In his first interview since he had heart surgery last July, former Vice President Dick Cheney discussed whether he still believes President Obama is making America less safe and said he is considering getting a heart transplant.
While Cheney told NBC “Today Show” national correspondent Jamie Gangel he believes Obama will be a one-term president, he went on to clarify a 2009 comment he made to CNN that the president was making America less safe.
“Well, when I made that comment, I was concerned that the counterterrorism policies that we’d put into place after 9/11 that had kept the nation safe for over seven years were being sort of rapidly discarded,” said Cheney. He cited the enhanced interrogation techniques and the terror surveillance programs as two examples.
“They’d been vital from our perspective,” said Cheney. “And we were able to put in place a successful policy that did prevent any further major attacks against the United States over those years. And he [Obama] campaigned against all of that.”
But, Cheney said, he now has hope that President Obama has adopted a similar perspective with regards to what is necessary for American security as President Bush and he had.
“I think the President [Bush] and I worked for an absolute commitment that that’s never going to happen again on our watch. And that we’ll do whatever we have to do in order to prevent it. And I hope President Obama is to that point now where he has that same basic attitude,” said Cheney.
“But we might never find out until there’s actually another attack,” he added.
Cheney also weighed in on the recent tragedy in Tucson, Arizona, and warned against rushing to any kind of judgment regarding the motives of accused shooter Jared Loughner.
“And I think we need to be a little careful about assuming that somehow the rest of society or the political class bears the responsibility for what happened here when it was the act of a deranged, crazed individual that committed a crime,” said Cheney, after noting that “our politics can get pretty rough at times.”
He did go on to say, however, that politicians and pundits on both sides of the aisle should be careful about rhetoric and be respectful during political debates.
“I think that’s always good, sound advice,” said Cheney. “But I don’t think we should anticipate that we can somehow take a system that was designed for political combat, if you will, between the parties, between ideas, between principles and set that aside. I wouldn’t want to do that. That’s the heart and soul of our political system. And that’s basically a good thing.”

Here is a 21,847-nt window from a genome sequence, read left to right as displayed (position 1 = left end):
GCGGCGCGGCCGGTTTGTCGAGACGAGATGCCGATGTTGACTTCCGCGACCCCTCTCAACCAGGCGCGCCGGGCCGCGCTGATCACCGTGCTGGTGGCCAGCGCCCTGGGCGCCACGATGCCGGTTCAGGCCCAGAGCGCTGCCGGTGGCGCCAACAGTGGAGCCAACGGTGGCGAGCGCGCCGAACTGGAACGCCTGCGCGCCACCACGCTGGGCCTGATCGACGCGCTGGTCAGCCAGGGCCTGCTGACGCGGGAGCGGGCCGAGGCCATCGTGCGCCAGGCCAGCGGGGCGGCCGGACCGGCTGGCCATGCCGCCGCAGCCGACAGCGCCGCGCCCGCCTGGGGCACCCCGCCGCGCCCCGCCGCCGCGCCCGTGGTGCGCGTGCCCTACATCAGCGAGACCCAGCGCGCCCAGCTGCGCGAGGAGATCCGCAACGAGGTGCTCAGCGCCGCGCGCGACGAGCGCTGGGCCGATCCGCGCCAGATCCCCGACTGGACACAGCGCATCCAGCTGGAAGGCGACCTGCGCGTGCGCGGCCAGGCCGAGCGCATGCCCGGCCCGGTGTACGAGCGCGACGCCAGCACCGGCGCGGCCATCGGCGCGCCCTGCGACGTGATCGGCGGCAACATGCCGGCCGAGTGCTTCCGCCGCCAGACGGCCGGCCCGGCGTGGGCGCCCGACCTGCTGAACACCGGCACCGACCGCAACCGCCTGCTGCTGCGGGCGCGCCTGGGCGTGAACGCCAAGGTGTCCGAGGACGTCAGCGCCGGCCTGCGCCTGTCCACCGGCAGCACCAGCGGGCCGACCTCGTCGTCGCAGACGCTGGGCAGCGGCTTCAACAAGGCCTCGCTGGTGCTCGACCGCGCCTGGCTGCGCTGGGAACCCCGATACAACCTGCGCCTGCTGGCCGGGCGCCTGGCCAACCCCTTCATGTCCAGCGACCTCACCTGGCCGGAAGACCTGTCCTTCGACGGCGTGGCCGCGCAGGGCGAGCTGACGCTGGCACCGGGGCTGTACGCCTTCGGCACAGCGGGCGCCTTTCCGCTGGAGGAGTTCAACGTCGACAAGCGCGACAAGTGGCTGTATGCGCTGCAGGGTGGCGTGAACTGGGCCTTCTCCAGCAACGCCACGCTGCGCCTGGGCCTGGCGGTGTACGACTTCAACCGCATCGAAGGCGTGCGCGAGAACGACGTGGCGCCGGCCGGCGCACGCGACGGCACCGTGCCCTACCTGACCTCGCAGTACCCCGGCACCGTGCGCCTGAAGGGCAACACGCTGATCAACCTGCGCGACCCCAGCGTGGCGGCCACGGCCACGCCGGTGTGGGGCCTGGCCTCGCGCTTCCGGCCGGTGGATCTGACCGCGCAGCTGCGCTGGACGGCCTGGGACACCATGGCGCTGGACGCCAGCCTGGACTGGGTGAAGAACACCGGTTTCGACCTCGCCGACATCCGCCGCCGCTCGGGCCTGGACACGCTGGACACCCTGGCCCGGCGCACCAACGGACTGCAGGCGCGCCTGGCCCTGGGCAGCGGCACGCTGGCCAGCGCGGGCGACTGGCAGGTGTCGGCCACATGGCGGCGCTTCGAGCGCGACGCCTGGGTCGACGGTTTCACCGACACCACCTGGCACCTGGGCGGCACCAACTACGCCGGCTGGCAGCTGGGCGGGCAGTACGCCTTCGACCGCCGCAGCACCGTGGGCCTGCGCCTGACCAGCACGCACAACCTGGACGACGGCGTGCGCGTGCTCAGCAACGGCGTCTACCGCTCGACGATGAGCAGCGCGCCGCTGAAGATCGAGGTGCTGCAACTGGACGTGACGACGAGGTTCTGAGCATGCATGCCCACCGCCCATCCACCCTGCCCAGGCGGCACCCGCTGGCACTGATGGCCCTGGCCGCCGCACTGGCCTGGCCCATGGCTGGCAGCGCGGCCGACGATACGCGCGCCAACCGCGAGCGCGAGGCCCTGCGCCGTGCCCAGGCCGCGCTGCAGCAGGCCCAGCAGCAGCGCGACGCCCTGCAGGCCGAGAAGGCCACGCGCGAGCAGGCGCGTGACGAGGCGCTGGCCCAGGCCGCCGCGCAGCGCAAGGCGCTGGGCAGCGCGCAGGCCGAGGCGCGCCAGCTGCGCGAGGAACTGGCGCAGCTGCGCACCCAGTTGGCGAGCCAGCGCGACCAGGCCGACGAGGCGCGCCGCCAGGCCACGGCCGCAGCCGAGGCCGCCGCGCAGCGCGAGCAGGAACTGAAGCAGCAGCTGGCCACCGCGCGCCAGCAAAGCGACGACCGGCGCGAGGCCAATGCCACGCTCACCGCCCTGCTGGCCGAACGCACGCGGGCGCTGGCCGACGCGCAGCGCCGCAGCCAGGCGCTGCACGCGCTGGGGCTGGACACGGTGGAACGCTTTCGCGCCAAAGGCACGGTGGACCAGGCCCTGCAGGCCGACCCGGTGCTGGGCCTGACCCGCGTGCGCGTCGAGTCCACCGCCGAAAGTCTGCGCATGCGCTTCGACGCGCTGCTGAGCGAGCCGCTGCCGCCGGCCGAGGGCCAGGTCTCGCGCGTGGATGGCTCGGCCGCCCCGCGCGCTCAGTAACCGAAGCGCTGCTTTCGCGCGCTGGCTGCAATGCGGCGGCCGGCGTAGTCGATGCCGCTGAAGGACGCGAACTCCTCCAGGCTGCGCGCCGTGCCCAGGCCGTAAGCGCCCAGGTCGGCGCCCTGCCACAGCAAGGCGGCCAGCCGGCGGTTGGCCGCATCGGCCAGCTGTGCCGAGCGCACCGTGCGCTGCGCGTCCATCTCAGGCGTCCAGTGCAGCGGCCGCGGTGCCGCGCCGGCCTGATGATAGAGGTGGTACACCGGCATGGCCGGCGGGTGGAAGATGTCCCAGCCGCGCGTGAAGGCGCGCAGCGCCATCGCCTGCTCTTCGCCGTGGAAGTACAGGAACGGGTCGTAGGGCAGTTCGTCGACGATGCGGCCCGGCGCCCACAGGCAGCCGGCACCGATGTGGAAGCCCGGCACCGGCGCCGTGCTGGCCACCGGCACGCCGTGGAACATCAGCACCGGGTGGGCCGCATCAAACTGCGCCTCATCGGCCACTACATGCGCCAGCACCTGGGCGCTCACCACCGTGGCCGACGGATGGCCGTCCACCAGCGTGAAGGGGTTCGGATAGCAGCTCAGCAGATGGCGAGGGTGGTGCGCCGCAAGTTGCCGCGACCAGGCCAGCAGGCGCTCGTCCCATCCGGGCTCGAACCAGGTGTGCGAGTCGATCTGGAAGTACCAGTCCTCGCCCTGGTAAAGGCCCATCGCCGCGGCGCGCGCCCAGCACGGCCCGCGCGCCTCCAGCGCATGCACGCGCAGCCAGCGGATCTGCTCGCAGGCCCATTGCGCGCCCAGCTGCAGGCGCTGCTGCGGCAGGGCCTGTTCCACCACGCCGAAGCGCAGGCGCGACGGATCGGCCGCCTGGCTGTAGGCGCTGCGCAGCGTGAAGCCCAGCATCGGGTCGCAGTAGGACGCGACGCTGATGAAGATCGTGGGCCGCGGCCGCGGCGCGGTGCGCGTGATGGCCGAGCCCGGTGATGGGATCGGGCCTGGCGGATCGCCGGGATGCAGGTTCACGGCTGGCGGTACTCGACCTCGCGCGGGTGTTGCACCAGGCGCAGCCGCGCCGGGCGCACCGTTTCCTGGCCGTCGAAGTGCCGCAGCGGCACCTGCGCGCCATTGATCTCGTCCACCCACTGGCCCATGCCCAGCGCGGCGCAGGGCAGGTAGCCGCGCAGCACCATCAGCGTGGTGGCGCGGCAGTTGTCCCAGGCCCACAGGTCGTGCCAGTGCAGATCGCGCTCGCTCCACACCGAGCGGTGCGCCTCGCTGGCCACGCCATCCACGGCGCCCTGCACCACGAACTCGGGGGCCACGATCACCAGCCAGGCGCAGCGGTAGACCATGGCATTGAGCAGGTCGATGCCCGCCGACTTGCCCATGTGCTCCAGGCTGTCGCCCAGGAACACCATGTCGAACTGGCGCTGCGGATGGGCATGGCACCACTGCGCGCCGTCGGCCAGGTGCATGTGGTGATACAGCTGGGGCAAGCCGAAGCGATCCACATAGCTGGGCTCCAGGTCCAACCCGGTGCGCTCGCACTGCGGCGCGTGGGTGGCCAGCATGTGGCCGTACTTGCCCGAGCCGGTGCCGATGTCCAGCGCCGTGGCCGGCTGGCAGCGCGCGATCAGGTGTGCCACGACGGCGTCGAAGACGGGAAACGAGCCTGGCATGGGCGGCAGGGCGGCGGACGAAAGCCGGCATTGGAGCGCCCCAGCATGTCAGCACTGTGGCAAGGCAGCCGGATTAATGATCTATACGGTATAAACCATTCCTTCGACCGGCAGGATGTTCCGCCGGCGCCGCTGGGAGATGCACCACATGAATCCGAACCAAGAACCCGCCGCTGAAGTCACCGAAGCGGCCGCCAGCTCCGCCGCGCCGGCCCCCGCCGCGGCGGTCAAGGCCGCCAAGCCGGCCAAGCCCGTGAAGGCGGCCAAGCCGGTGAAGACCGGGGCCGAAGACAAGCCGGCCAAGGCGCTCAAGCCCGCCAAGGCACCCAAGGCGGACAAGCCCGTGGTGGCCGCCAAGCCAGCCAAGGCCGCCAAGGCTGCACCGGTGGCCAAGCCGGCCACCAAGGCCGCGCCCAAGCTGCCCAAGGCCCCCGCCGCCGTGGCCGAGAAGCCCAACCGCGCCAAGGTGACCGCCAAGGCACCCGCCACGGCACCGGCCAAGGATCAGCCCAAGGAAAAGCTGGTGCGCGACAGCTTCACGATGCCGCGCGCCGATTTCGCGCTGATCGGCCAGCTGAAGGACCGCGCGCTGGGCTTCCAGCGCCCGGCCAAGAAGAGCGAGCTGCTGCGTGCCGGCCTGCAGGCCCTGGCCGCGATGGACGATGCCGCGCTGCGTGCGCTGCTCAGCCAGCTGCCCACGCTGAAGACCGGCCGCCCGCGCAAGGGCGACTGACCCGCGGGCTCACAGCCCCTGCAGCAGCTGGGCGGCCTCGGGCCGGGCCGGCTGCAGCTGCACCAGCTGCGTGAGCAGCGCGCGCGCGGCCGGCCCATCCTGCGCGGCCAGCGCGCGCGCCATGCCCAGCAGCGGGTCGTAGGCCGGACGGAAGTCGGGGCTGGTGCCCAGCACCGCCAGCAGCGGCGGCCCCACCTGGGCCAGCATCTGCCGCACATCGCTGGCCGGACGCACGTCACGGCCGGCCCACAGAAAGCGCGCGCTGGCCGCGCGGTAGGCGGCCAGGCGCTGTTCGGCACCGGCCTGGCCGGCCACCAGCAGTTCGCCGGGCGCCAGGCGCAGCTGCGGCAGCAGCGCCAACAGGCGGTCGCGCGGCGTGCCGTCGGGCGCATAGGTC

When asked about his heart condition, Cheney said his doctors equipped him with a battery-operated device that assists pumping blood throughout the body. The vice president’s heart condition has lasted about 30 years. In that time, he has suffered five heart attacks, the last being in February 2010.
Now, doctors have told him he needs to decide if he will pursue a heart transplant.
“I haven’t made a decision yet,” said Cheney. “The technology was originally developed to provide a transition. To take somebody who’s reached the point where they needed a transplant but a transplant wouldn’t immediately be available, so they put this in as a temporary measure.”
“So I’ll have to make a decision at some point whether or not I want to go for a transplant,” he added. “But we haven’t addressed that yet.”
When asked about revelations in President Bush’s memoir “Decision Points” that he offered to resign during the 2004 presidential reelection campaign, Cheney said that he didn’t want to stand in the way of the president winning a second term. According to Cheney, he offered to resign three different times.
“And I didn’t wanna stand in the way if in fact that kind of decision would enhance the President’s prospects of winning reelection in 2004 when he was up against John Kerry,” said Cheney. “And I thought he ought to have the freedom to change anybody he wanted, including me.”
The interview will air Monday night on “NBC Nightly News with Brian Williams” and Tuesday on the “Today Show.”